This is Day 145 of my #6MonthsOfGrief Project. To learn more about this practice, feel free to visit Day One, where I explain this project in more detail.
I've been teaching myself how to Snapchat for some reason, and I like all the halos and bippity bobs it can superimpose on my images. My friend pointed out that I am channeling my namesake in this picture, Hermes Trismegistus. The Greek god Hermes, some say, harkens back to the Egyptian god, Thoth and when my husband heard my full name for the first time, he got very excited because he was deeply connected through research and reading about Thoth. It's yet another way he and I connected with each other, when we first met.
My name has always been a good litmus test for interesting people. Those that know its origins are always fascinating, eclectic, and open-minded people.
Something a lot of people have been saying to me lately is that the love I shared with my husband is a "once in a lifetime" experience and that I am lucky to have had it once, as most people never have it. I know this is meant to make me feel good, but it doesn't. It breaks my heart all over again and makes me feel extremely sad about the future. I still have that love inside me, even though my beloved husband is dead. Does this mean I cannot have "another great love" in my life? Is it selfish of me to want that?
I am very aware that this project can bring up a lot around yours or other's grief and loss, I will always follow every post with some online grief support resources that have helped me. Please feel free to let me know of online support that you have found healing in your grief, as well:
Art with Grief:
- Filmmaker Gemma Green Hope made a short animation in memory of her grandmother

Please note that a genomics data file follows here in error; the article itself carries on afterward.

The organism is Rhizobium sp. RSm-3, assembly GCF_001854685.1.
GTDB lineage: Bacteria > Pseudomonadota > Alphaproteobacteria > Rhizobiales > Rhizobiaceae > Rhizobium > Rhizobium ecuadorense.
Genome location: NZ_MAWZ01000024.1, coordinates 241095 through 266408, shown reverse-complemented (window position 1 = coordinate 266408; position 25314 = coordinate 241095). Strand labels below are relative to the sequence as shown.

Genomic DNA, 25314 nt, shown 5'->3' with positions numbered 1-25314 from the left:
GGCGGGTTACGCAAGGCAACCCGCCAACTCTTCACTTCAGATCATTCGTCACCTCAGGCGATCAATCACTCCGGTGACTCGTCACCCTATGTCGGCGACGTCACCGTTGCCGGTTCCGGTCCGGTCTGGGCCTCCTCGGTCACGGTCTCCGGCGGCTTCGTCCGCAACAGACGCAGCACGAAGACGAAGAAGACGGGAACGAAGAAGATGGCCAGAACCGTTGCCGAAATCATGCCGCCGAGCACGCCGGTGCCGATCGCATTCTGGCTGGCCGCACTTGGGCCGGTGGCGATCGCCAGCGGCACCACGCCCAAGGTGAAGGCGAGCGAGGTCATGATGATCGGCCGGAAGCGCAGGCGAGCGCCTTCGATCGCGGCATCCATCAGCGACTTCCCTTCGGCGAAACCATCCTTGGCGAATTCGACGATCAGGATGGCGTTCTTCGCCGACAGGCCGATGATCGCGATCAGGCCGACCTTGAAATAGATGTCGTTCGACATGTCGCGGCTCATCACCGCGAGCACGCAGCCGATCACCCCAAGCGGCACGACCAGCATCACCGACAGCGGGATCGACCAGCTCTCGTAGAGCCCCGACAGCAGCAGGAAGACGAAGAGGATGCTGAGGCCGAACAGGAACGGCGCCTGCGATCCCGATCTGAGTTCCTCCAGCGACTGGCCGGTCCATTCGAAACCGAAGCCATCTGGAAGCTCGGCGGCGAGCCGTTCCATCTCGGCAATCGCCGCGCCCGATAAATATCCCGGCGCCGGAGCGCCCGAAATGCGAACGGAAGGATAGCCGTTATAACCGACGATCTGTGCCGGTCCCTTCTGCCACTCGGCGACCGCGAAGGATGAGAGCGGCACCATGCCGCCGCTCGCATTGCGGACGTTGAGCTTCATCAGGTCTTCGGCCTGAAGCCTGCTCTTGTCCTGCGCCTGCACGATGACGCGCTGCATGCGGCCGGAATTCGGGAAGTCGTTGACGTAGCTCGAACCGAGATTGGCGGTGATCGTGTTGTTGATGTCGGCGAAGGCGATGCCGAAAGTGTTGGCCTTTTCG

- Photographer Sarah Treanor Takes Moving Self-Portraits to Cope with Her Fiance's Death
- When the Fall Comes, a film about Grief by Adriana Marchione
- Self-Portraits: Expressing Emotion Through Art on What's Your Grief?
- The Hard Romance of Grief by Mark Liebenow
- The poetry of John O’Donohue
- What Joe Biden Has Said About Dealing With Personal Tragedy And Grief
- Stifled Grief: How the West Has It Wrong
- How Grief Can Make You Sick
- What's Your Grief?
- The Grief Geek
- Modern Loss's excellent resource list
- The writings of Tim Lawrence
- The Rules of Grief are for Other People by Shawn Doyle on The Good Men Project
- Grief Bibliography on Grief Healing
- Teresa “TL” Bruce's What to Say When Someone Dies
- They Brought Cookies: For A New Widow, Empathy Eases Death's Pain by Ann Finkbeiner on NPR
- A Field Guide to Getting Lost by Rebecca Solnit
- Megan Devine’s Refuge in Grief
- The Geography of Sorrow: Francis Weller on Navigating Our Losses, interviewed by Tim McKee in Sun Magazine
- How to Be a Friend in Deed by Bruce Feiler in the New York Times
- 12 Things to Know About the First Year of Grieving Someone You Can’t Live Without by Laurie Costanza in Elephant Magazine
Thank you, and see you tomorrow.